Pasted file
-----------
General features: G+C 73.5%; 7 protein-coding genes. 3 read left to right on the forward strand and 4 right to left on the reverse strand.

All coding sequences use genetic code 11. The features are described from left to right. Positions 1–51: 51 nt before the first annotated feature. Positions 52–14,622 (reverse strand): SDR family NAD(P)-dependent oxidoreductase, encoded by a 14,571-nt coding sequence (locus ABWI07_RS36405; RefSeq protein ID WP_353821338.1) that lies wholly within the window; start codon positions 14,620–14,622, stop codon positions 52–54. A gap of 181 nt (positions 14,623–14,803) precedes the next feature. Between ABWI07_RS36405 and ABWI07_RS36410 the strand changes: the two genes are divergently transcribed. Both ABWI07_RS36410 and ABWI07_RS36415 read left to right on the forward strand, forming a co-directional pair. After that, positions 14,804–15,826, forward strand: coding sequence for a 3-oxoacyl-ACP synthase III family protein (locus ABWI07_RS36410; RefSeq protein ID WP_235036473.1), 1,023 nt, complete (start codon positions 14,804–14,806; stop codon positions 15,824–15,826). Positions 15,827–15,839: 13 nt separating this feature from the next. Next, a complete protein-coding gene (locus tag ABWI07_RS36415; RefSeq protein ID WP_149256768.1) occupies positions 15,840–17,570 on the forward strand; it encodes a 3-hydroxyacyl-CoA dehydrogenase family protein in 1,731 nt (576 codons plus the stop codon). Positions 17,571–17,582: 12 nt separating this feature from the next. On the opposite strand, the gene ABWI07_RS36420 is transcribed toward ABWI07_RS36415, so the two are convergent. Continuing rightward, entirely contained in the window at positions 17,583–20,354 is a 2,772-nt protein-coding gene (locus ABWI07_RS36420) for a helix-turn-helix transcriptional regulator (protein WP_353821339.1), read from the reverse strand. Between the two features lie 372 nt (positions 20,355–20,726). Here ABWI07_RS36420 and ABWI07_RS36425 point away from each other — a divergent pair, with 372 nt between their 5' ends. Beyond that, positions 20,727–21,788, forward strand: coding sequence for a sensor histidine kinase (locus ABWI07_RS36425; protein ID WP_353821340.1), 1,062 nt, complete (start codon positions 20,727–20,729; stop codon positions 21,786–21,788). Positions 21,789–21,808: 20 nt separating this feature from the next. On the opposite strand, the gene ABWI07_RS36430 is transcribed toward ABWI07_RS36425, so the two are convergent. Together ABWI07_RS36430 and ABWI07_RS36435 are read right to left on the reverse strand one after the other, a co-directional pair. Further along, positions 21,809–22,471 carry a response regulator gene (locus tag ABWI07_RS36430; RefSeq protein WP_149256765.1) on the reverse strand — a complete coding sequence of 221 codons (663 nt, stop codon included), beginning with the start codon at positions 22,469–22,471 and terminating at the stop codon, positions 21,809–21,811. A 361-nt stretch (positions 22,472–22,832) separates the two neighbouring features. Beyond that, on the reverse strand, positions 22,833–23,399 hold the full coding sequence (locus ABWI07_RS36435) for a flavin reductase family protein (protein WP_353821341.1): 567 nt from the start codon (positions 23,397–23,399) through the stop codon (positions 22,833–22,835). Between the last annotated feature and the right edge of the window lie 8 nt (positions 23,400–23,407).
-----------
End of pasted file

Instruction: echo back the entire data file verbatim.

General features: G+C 73.5%; 7 protein-coding genes. 3 read left to right on the forward strand and 4 right to left on the reverse strand.

All coding sequences use genetic code 11. The features are described from left to right. Positions 1–51: 51 nt before the first annotated feature. Positions 52–14,622 (reverse strand): SDR family NAD(P)-dependent oxidoreductase, encoded by a 14,571-nt coding sequence (locus ABWI07_RS36405; RefSeq protein ID WP_353821338.1) that lies wholly within the window; start codon positions 14,620–14,622, stop codon positions 52–54. A gap of 181 nt (positions 14,623–14,803) precedes the next feature. Between ABWI07_RS36405 and ABWI07_RS36410 the strand changes: the two genes are divergently transcribed. Both ABWI07_RS36410 and ABWI07_RS36415 read left to right on the forward strand, forming a co-directional pair. After that, positions 14,804–15,826, forward strand: coding sequence for a 3-oxoacyl-ACP synthase III family protein (locus ABWI07_RS36410; RefSeq protein ID WP_235036473.1), 1,023 nt, complete (start codon positions 14,804–14,806; stop codon positions 15,824–15,826). Positions 15,827–15,839: 13 nt separating this feature from the next. Next, a complete protein-coding gene (locus tag ABWI07_RS36415; RefSeq protein ID WP_149256768.1) occupies positions 15,840–17,570 on the forward strand; it encodes a 3-hydroxyacyl-CoA dehydrogenase family protein in 1,731 nt (576 codons plus the stop codon). Positions 17,571–17,582: 12 nt separating this feature from the next. On the opposite strand, the gene ABWI07_RS36420 is transcribed toward ABWI07_RS36415, so the two are convergent. Continuing rightward, entirely contained in the window at positions 17,583–20,354 is a 2,772-nt protein-coding gene (locus ABWI07_RS36420) for a helix-turn-helix transcriptional regulator (protein WP_353821339.1), read from the reverse strand. Between the two features lie 372 nt (positions 20,355–20,726). Here ABWI07_RS36420 and ABWI07_RS36425 point away from each other — a divergent pair, with 372 nt between their 5' ends. Beyond that, positions 20,727–21,788, forward strand: coding sequence for a sensor histidine kinase (locus ABWI07_RS36425; protein ID WP_353821340.1), 1,062 nt, complete (start codon positions 20,727–20,729; stop codon positions 21,786–21,788). Positions 21,789–21,808: 20 nt separating this feature from the next. On the opposite strand, the gene ABWI07_RS36430 is transcribed toward ABWI07_RS36425, so the two are convergent. Together ABWI07_RS36430 and ABWI07_RS36435 are read right to left on the reverse strand one after the other, a co-directional pair. Further along, positions 21,809–22,471 carry a response regulator gene (locus tag ABWI07_RS36430; RefSeq protein WP_149256765.1) on the reverse strand — a complete coding sequence of 221 codons (663 nt, stop codon included), beginning with the start codon at positions 22,469–22,471 and terminating at the stop codon, positions 21,809–21,811. A 361-nt stretch (positions 22,472–22,832) separates the two neighbouring features. Beyond that, on the reverse strand, positions 22,833–23,399 hold the full coding sequence (locus ABWI07_RS36435) for a flavin reductase family protein (protein WP_353821341.1): 567 nt from the start codon (positions 23,397–23,399) through the stop codon (positions 22,833–22,835). Between the last annotated feature and the right edge of the window lie 8 nt (positions 23,400–23,407).